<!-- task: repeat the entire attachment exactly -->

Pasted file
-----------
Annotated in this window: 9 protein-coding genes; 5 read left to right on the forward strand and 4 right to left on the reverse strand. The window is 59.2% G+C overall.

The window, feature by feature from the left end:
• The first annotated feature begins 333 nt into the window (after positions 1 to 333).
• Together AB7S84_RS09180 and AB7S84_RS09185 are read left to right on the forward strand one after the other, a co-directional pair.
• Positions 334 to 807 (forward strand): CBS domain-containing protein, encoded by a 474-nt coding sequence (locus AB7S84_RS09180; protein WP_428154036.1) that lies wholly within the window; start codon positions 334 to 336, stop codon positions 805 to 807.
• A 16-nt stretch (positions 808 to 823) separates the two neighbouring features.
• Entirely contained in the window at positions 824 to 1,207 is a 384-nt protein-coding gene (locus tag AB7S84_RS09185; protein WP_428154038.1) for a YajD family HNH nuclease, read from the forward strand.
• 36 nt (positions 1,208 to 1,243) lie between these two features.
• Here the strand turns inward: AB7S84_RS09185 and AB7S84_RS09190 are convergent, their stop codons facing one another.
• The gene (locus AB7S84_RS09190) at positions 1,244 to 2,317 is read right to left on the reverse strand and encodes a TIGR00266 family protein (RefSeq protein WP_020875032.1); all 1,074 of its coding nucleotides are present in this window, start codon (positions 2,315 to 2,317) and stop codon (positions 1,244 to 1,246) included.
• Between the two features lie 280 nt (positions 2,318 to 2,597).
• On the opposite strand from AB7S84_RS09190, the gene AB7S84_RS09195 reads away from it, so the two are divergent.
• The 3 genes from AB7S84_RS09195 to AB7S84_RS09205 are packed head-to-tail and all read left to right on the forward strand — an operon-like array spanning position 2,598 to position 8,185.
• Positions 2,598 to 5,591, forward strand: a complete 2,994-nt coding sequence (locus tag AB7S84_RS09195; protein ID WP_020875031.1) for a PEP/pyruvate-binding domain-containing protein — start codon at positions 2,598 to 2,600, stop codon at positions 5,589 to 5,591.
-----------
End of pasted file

Annotated in this window: 9 protein-coding genes; 5 read left to right on the forward strand and 4 right to left on the reverse strand. The window is 59.2% G+C overall.

The window, feature by feature from the left end:
• The first annotated feature begins 333 nt into the window (after positions 1 to 333).
• Together AB7S84_RS09180 and AB7S84_RS09185 are read left to right on the forward strand one after the other, a co-directional pair.
• Positions 334 to 807 (forward strand): CBS domain-containing protein, encoded by a 474-nt coding sequence (locus AB7S84_RS09180; protein WP_428154036.1) that lies wholly within the window; start codon positions 334 to 336, stop codon positions 805 to 807.
• A 16-nt stretch (positions 808 to 823) separates the two neighbouring features.
• Entirely contained in the window at positions 824 to 1,207 is a 384-nt protein-coding gene (locus tag AB7S84_RS09185; protein WP_428154038.1) for a YajD family HNH nuclease, read from the forward strand.
• 36 nt (positions 1,208 to 1,243) lie between these two features.
• Here the strand turns inward: AB7S84_RS09185 and AB7S84_RS09190 are convergent, their stop codons facing one another.
• The gene (locus AB7S84_RS09190) at positions 1,244 to 2,317 is read right to left on the reverse strand and encodes a TIGR00266 family protein (RefSeq protein WP_020875032.1); all 1,074 of its coding nucleotides are present in this window, start codon (positions 2,315 to 2,317) and stop codon (positions 1,244 to 1,246) included.
• Between the two features lie 280 nt (positions 2,318 to 2,597).
• On the opposite strand from AB7S84_RS09190, the gene AB7S84_RS09195 reads away from it, so the two are divergent.
• The 3 genes from AB7S84_RS09195 to AB7S84_RS09205 are packed head-to-tail and all read left to right on the forward strand — an operon-like array spanning position 2,598 to position 8,185.
• Positions 2,598 to 5,591, forward strand: a complete 2,994-nt coding sequence (locus tag AB7S84_RS09195; protein ID WP_020875031.1) for a PEP/pyruvate-binding domain-containing protein — start codon at positions 2,598 to 2,600, stop codon at positions 5,589 to 5,591.